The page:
[Read the previous post in this series here.]
Who are journals/diaries written for? Is there always an intended or hoped-for other readership? This question is still often asked, even as, in today’s world of ubiquitous personal blogs and incessant social media posts (which are, clearly, for other readers), the personal diary/journal continues to thrive.
Thomas Mallon, in his A Book of One’s Own, asserted that all journals/diaries are for some other reader(s). That the thought of posterity and someone else reading them after one is gone is evident in the self-conscious, literary flourishes of many famous diarists like Samuel Pepys and Virginia Woolf, or in the explicitly-stated intentions of others like Anaïs Nin or the Goncourt Brothers.
After reading hundreds of diaries in the last several years, I’ve come to feel sure of three things. One is that writing books is too good an idea to be left to authors; another is that almost no one has had an easy life; and the third is that no one ever kept a diary for just himself.
Ronald Blythe, in Pleasures of Diaries, took a somewhat contrarian position that, particularly for those diarists for whom the writing is a compulsive daily activity, it is a manifestation of a neurotic need. That said, he too concurred that, ultimately:
The number of diaries which have been scrupulously kept for the diarist’s eyes alone must be comparatively minute. Lurking in the most private journals is the tremulous thought that, one day, they will get into other hands?
This need to relive, re-create or re-shape one’s own story by writing it down can be driven by sheer egotism or vanity and there are many examples of this. Take the Goncourt brothers, who are remembered more for their ambitious journals than for their novels. They moved in rarefied literary and political circles in a tumultuous France, documenting everything assiduously (for which historians and biographers of the many luminaries who crossed the paths of the Goncourts continue to be thankful). Yet, even these brothers were keenly aware of the transience within their world and, wrote, to capture the unique moments, first and foremost, for themselves:
Everything is unique, nothing happens more than once in a lifetime. The physical pleasure which a certain woman gave you at a certain moment, the exquisite dish which you ate on a certain day – you will never meet either again. Nothing is repeated, and everything is unparalleled.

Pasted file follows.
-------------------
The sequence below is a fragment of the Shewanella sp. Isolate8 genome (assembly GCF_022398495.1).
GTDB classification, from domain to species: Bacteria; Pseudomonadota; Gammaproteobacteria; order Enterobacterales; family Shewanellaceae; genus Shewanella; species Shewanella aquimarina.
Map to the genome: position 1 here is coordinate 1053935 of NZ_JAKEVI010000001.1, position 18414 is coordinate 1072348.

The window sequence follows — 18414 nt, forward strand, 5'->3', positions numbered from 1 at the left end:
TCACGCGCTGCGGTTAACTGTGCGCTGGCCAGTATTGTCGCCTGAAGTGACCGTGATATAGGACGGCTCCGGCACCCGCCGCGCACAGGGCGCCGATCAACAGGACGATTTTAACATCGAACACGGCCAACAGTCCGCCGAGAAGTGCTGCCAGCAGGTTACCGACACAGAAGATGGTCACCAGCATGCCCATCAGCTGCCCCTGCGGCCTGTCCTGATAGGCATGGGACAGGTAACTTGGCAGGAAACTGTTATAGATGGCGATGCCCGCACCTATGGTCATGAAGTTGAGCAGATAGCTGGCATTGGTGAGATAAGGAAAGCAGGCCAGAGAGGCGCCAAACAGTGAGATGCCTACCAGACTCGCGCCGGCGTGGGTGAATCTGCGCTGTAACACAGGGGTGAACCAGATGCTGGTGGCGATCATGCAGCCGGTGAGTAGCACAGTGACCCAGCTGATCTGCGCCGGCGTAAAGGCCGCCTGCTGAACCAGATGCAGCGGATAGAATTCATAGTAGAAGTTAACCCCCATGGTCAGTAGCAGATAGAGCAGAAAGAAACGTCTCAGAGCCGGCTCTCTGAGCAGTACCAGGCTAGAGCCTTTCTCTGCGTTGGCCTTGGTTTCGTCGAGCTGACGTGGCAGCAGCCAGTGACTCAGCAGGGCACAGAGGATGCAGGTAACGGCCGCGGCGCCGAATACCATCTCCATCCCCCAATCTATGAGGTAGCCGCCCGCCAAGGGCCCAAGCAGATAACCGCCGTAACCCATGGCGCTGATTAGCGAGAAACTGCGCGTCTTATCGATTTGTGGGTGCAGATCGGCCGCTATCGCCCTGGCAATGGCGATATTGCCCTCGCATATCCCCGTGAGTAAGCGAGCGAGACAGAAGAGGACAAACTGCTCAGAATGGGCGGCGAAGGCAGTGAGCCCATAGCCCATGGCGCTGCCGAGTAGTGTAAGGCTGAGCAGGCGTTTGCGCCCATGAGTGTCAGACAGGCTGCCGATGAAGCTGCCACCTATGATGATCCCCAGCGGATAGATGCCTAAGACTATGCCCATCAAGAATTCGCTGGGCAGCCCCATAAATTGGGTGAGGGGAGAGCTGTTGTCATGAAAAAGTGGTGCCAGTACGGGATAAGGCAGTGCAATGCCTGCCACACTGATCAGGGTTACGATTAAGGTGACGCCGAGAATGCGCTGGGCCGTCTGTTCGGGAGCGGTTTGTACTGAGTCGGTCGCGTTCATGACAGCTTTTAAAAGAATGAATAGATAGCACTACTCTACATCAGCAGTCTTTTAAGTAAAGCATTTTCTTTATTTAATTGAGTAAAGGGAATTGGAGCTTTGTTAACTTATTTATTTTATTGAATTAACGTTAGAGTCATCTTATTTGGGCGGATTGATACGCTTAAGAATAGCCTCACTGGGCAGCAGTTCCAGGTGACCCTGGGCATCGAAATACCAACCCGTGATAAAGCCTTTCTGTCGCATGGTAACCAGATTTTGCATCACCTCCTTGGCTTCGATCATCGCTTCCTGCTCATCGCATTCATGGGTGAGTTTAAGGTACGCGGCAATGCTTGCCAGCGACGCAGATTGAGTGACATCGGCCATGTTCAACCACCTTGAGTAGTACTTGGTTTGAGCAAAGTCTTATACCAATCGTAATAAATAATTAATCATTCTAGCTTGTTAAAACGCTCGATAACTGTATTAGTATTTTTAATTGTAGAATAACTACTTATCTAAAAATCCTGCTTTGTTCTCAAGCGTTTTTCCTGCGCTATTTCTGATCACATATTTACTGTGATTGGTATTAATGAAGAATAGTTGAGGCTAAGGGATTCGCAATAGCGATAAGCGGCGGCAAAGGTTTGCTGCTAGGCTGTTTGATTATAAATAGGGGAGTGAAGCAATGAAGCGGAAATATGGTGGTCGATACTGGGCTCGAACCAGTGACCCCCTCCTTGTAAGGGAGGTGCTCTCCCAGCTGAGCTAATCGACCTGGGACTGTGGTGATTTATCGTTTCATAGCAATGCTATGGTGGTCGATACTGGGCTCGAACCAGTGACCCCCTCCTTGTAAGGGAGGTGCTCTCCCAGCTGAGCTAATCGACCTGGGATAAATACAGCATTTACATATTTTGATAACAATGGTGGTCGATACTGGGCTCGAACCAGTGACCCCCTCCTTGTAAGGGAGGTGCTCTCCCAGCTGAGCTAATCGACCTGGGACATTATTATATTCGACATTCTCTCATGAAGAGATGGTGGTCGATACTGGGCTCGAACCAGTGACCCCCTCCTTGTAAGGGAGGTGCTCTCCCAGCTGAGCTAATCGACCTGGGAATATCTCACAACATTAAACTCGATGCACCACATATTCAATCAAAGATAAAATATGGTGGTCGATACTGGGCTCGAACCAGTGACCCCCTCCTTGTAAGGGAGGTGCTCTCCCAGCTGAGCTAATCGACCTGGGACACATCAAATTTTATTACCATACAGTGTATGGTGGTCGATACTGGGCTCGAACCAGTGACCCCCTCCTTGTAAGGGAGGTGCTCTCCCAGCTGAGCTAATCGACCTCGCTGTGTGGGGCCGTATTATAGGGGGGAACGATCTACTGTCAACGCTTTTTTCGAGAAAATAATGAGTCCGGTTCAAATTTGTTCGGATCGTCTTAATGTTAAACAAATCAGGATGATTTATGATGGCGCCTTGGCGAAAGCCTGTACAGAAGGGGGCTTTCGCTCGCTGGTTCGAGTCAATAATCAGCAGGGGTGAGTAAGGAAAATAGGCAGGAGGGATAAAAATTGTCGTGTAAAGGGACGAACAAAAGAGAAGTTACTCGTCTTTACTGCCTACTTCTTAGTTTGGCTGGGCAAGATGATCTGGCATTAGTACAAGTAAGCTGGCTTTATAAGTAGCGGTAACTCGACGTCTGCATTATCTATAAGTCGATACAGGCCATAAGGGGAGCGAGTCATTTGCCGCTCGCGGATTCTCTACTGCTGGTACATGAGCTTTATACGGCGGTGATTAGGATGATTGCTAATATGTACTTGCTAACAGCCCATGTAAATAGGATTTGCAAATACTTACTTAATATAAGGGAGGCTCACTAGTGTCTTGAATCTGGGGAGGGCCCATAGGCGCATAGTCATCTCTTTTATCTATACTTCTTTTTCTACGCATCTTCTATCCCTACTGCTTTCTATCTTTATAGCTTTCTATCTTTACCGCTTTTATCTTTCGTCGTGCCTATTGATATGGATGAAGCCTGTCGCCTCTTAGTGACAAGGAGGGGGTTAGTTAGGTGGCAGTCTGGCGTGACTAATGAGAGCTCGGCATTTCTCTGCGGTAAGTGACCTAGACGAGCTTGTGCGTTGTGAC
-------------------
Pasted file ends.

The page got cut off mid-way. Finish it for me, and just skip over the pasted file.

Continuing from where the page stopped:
Or, this need can go beyond callow self-absorption to an enlightened awareness – both of the self and of the world inhabited and experienced. As it did for Virginia Woolf, who always had an unblinking eye on posterity and other readers and used her diaries as a way of staging her professional writing:
What sort of diary should I like mine to be? Something loose-knit and yet not slovenly, so elastic that it will embrace anything, solemn, slight or beautiful, that comes into my mind. I should like it to resemble some deep old desk or capacious hold-all, in which one flings a mass of odds and ends without looking them through. I should like to come back, after a year or two, and find that the collection had sorted itself and refined itself and coalesced, as such deposits so mysteriously do, into a mould, transparent enough to reflect the light of our life, and yet steady, tranquil compounds with the aloofness of a work of art. The main requisite, I think, on reading my old volumes, is not to play the part of a censor, but to write as the mood comes or of anything whatever; since I was curious to find how I went for things put in haphazard, and found the significance to lie where I never saw it at the time.
Yet, whether the purpose of the diarist is to capture personal experiences for self-preservation or posterity, to record the inner life, to serve as an outlet for gossip or to gain importance as future historical documents, the very first reader of the journal/diary writer is always himself or herself.